When Dickens introduces politicians as characters, they are typically buffoons or villains. Think of James Harthouse, or Lord Boodle, Coodle, Sir Thomas Doodle, or even the Duke of Foodle. In this essay, I will focus on Dickens’s lampooning of Mr. Gregsbury from Nicholas Nickleby, who is an underrated example of this Dickensian character type. In these buffoonish or villainous characters, Dickens expresses his own well-documented personal hostility towards politicians. It is an antipathy that was gained early in life from his experience as a Parliamentary reporter, and that he carried with him throughout his life (Engel 948).
The best movies I watched this year The Batman Although a little heavy on the emo, I really enjoyed watching a non-superheroey super hero movie. The villains are all too real: crime bosses and Q-Anon types. And Batman is convincing as the type of rich disturbed loner who would spend his nights slumming it in Gotham City, beating up criminals. The only major complaint I have is that it was a bit on the long side, but the way it looked in IMAX made me more forgiving.
This is my fifth year of fastidiously tracking my reading, and so it’s time to look back on what I have read in these last five years. My five favourite books of this half decade have been:1 The Mill on the Floss In my opinion, the best of George Eliot’s books apart from Middlemarch. She has such a gift for penetrating the human mind, but in a sympathetic rather than the caustic way favoured by more modern writers.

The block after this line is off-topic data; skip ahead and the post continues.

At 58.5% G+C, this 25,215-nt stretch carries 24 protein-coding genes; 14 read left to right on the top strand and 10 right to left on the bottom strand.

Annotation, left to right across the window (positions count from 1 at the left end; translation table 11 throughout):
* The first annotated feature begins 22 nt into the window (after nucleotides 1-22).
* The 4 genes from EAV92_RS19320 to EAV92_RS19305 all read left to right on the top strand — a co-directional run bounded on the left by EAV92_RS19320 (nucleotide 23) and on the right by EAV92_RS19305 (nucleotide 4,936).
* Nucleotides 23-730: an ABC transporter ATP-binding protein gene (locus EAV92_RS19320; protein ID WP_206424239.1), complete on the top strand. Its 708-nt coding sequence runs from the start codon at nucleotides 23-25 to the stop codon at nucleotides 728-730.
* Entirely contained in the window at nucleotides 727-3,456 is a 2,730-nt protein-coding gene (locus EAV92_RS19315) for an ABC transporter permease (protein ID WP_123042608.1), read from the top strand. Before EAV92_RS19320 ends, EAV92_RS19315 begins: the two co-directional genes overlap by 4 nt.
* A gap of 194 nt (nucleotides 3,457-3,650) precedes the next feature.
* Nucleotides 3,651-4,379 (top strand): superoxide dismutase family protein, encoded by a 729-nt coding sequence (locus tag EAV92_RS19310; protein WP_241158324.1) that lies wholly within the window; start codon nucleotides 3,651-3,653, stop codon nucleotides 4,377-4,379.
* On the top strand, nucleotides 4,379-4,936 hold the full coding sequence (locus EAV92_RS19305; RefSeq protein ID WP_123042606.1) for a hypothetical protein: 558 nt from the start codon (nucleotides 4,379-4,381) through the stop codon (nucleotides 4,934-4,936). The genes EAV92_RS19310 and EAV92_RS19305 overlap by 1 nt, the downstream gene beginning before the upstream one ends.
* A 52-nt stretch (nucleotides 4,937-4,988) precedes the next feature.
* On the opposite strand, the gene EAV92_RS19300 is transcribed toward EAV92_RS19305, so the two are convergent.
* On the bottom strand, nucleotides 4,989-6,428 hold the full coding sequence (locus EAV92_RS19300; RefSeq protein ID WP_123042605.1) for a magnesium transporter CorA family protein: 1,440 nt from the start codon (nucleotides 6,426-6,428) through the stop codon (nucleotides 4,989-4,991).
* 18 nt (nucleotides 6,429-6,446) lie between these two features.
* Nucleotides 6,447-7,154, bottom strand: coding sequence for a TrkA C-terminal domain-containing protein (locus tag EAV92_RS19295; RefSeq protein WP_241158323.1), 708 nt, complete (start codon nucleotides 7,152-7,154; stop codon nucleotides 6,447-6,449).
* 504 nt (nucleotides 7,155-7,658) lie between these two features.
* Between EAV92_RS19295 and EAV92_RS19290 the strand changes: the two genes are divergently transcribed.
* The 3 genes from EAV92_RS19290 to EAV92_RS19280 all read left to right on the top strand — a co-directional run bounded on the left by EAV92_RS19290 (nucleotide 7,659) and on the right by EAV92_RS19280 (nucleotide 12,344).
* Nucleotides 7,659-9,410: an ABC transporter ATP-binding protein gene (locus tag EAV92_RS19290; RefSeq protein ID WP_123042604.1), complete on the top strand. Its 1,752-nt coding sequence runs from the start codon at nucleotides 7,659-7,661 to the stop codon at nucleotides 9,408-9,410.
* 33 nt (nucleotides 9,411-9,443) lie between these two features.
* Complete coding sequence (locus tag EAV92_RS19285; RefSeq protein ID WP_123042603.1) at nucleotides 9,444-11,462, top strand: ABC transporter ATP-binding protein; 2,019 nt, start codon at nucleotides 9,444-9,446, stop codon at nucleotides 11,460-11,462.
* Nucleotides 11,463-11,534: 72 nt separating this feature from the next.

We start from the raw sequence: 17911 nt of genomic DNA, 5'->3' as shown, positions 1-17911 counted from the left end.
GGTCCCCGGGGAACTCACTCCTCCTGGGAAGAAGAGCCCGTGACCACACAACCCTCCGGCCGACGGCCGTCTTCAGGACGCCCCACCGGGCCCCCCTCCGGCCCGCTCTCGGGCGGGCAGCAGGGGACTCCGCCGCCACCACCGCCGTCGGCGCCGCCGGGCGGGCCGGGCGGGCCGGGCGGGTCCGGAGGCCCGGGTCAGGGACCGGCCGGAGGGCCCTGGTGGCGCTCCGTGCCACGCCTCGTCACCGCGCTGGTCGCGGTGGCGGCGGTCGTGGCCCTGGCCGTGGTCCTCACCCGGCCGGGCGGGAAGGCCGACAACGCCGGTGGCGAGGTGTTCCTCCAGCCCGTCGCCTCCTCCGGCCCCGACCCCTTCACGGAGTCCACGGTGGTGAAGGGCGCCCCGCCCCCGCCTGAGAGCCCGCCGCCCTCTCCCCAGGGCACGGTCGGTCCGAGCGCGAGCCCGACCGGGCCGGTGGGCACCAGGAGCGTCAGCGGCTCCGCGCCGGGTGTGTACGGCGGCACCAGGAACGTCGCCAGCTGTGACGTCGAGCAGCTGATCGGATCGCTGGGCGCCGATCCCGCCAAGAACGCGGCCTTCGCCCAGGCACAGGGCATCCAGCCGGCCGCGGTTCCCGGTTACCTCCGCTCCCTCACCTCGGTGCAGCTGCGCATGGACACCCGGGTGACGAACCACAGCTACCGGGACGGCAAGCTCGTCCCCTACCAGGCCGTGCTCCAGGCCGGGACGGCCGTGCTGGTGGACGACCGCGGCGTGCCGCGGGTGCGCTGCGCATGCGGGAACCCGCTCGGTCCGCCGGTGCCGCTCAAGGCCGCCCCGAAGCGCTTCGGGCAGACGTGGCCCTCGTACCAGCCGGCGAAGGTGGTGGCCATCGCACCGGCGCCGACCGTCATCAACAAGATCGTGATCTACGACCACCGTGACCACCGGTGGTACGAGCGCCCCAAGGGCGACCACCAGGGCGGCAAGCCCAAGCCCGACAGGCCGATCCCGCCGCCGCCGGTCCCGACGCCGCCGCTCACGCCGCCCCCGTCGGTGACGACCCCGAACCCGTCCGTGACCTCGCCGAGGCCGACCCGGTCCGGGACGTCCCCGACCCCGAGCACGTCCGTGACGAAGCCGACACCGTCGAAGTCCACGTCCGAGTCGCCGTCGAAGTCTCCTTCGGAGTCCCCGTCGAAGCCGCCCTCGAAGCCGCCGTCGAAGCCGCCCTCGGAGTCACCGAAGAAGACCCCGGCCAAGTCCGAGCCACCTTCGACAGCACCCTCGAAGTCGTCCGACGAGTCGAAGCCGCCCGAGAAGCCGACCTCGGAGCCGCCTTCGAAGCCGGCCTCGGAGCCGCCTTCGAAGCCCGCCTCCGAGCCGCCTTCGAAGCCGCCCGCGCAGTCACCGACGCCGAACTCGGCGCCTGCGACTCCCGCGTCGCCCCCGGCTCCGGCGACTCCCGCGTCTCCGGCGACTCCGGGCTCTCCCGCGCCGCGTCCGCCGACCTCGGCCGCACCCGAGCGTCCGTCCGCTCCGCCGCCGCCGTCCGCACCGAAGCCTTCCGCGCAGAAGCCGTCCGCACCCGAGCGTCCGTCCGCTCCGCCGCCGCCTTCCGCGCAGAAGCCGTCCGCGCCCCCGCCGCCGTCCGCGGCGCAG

Have you ever checked the Rotten Tomato score of a movie before deciding to watch it? And then which one do you check–the critic or audience score? Will either matter in your enjoyment of the movie? I’ve decided to take a stab at answering these questions by examining the 2022 movie ratings of three roommates (one of them being my wife’s sister, hence my access (with permission) to their scores).
By far my least favourite thing about grading is having to endure the endless grade-grubbing. The wheedling, the pleading, the sense of entitlement; it’s all very distasteful to me. “I’m very surprised by this grade because I always get A’s in all my classes.” “I really can’t get a C on this paper otherwise…” “Show me why you thought this paper should get a 70.” What I dislike is not that students feel like their work is better than it us, but the fact that they care only about the grade and nothing about the material.